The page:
I  was listening to a podcast and heard these words, ” white women have it so much easier.” It grabbed my heart a little because though I  have never said those exact words I  probably have expressed them in some way or another but I  have never said them . Directly. In that moment it was hard to listen to those words and not understand the truth. It was hard to listen to those words and not have the thoughts of news stories resonating over and over in my mind . I  mean its true right? It is easier being a white woman? Right ?

My earliest memories are of blonde hair and blue eyes. I  myself was the direct opposite of blonde hair and where would blue eyes come from . I  was black.  Very black. Chocolate brown. My locks of curls only slicked and straight with the use of a hot pressing comb. And though my mind and my heart was that of a delicate butterfly I  was treated like I  was solid as a rock. I  bloomed late but my teachers said, I  was mature and didn’t need as much attention. I figured out quite early to work hard, read more and receive the praise from home.  I  learned only to give respect when respect was due. I  learned to speak up even when it was out of turn . I  learned to not only look out for myself but others who’s influence wasn’t as strong as my will.  I  was told , you’re pretty for a black girl. You’re smart…for a black girl. You have a broad vocabulary …for a black girl.  Black girl…is that your car? This can’t possibly be your house? One girl yelled, yes she’s just like you and me except…she’s a black girl.  What did that even mean? Somehow it wasn’t long before I  figured it out.

Being a black girl comes with a lot of things. Being a black girl means that my smart has to be smarter than your smart. Being a black girl means that my needs NEED to be just as important as your needs. And when I  express those needs I NEED those things to be interpreted as such . And though for the most part I  am pretty much generalizing this blog , I  can’t help to mention that not all black women are the same.  That mad black woman stereotype that you have created in your mind is nothing more than a smart black women who needs to be heard. Who needs to feel just as important . Who needs to feel human.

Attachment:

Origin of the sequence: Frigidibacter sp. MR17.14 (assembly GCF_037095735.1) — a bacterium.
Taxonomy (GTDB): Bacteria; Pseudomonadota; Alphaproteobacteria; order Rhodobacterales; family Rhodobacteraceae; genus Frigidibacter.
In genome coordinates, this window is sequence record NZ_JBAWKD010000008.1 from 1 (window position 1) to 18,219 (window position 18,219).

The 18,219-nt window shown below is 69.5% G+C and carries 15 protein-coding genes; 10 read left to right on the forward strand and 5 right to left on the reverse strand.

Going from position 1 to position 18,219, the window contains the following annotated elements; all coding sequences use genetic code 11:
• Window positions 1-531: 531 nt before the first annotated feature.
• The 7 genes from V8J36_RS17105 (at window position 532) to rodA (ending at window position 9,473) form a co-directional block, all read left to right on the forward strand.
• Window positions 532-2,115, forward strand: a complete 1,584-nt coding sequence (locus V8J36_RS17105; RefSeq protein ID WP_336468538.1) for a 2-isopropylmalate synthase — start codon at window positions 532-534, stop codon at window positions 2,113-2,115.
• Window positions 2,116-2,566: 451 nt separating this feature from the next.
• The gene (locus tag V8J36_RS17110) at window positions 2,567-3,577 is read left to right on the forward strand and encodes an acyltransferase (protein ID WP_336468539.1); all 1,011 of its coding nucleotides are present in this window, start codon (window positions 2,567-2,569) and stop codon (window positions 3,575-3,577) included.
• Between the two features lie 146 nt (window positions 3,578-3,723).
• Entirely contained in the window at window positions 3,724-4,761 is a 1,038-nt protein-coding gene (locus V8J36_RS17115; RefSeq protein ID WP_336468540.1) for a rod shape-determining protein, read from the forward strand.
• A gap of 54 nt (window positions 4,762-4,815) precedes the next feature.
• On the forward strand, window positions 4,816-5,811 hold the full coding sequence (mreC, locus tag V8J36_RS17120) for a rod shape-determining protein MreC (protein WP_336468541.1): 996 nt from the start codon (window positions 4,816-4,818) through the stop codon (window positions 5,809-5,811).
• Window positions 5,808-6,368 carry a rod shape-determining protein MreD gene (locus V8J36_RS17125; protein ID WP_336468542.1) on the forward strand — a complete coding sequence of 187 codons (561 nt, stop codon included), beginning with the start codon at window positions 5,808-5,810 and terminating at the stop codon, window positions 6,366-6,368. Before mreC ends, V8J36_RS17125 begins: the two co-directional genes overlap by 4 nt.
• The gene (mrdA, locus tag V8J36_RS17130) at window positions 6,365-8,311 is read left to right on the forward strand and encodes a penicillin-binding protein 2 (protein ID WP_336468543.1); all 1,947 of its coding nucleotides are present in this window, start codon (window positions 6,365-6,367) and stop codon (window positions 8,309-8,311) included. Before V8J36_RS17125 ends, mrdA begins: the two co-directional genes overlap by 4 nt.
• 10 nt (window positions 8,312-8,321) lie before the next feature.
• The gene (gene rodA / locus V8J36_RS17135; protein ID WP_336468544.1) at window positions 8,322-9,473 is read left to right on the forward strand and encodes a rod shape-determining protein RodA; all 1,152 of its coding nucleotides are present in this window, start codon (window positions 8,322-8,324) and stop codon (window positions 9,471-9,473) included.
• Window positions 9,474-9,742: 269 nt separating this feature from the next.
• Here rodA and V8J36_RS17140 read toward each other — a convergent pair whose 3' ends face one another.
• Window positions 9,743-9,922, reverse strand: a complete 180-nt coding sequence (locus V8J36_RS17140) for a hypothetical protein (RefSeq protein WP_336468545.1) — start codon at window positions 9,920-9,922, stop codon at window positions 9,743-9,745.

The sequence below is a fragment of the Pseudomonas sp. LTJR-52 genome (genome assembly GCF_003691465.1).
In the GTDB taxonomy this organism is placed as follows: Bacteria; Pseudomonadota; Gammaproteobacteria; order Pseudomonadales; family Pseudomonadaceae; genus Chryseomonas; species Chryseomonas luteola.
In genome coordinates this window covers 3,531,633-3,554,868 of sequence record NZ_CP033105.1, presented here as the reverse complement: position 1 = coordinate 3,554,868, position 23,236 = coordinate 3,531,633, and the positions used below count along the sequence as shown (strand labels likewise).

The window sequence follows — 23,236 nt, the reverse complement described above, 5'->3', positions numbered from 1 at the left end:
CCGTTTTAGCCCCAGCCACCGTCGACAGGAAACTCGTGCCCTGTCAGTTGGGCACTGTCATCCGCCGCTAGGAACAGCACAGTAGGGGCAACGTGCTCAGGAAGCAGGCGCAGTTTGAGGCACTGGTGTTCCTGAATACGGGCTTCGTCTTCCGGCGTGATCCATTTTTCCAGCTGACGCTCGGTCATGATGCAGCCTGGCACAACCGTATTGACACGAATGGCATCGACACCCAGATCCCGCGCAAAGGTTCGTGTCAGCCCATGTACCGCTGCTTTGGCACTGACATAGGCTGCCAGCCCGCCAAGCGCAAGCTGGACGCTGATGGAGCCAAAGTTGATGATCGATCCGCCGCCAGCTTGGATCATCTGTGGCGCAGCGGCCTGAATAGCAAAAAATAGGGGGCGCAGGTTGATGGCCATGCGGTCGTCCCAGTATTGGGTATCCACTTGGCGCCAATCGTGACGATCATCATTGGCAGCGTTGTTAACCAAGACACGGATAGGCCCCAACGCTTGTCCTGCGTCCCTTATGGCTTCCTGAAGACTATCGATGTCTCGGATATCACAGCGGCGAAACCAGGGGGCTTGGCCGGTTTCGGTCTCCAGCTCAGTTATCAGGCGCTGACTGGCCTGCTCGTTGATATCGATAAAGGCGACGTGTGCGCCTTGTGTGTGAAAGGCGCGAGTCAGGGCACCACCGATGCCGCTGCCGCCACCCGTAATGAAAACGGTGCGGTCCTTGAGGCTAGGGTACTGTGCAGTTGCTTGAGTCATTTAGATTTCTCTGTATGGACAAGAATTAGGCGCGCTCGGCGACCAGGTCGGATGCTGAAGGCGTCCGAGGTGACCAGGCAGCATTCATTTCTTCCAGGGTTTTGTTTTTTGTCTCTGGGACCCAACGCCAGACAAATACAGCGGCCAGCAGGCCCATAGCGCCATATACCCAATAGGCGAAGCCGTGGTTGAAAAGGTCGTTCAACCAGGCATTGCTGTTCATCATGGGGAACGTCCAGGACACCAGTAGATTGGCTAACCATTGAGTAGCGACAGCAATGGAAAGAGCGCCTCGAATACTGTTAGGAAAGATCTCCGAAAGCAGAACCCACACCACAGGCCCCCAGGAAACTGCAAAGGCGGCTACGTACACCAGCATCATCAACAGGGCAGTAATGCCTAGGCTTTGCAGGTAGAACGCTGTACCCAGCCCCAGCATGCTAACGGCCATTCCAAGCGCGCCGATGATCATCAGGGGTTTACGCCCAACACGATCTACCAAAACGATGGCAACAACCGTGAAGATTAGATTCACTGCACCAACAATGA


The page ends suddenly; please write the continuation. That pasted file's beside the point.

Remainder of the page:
As I  was listening to the series of these podcasts I  couldn’t help but to form my own analysis of things and put them in perspective to the world in which I  live in . The first 3 podcasts were all black women , black women who had family members who suffered from drug abuse, homelessness, lost love ones, being single and finding partners, creating jobs and first generation wealth and then there was the podcast from a white lady. I  have to be honest when I  knew she was the guest I  wanted to skip to the next . I  have listened to my fair share of stories from white women and honestly I  wasn’t in the mood to hear her story , no shade . But as things would happen I  was driving and in some major traffic that I  didn’t have a moment to switch.  So I  listened . She talked about getting married to the love of her life at 22, they both moved into a new house and set into a new business. She then talked about how she struggled with infertility. I  listened longer because personally I  know some friends who have had the same struggles and I  wanted to know if she faced anything like them. The truth is her story was so much different. At 25 she underwent fertility treatments and she got pregnant. One thing that struck me is that she had immediate intervention. Immediately there was a problem and she was able to handle the situation. She went on to talk about how she refused to have morning sickness and some other things that small compared to the lady before her who actually slept in her car for a year. Or the other lady who was diagnosed with something at age 5 but wasn’t given any intervention until she was 45. Maybe I’m comparing apples to oranges but there is definitely a difference.

I  remember when the virus first came to the United States.  And we were all in fear because we didn’t know what was going on . I  was in fear because I  didn’t know if my husband would have to work those testing centers or be called for standby on military orders.  We were scrambling to get things we needed. Basic things that we needed, we were doing school online and trying to stay in as much as we could and one sweet lady told me she was frantic because her house keeper hasn’t come in a few days.  While I am mourning the loss of so many who have died of complications associated to this virus , you’re ready to open the neighborhood  pool.  Girl dig a hole and fill it with water! We are not the same.

I  remember moving to a new area and having a truck park in front  of my house . My fear was 3 fold…who are they, why are they here and what about my children.  I  waited most of the day to decide to call the police. When my husband told me he was one street over is when I  decided to make the call. I  can’t just call the police and stay in my house and think I’m ok . What if the police thinks it’s me. I’m never the pitiful lady in distress because ..I’m a black woman.

I  used to give people the benefit of  doubt. Fear can make you do a lot of things. I  know there are times that I have not felt safe walking here and there . I’ve questioned one’s motives but when you deliberately use the race card in your favor you already know we are not the same…Basically

Tesha

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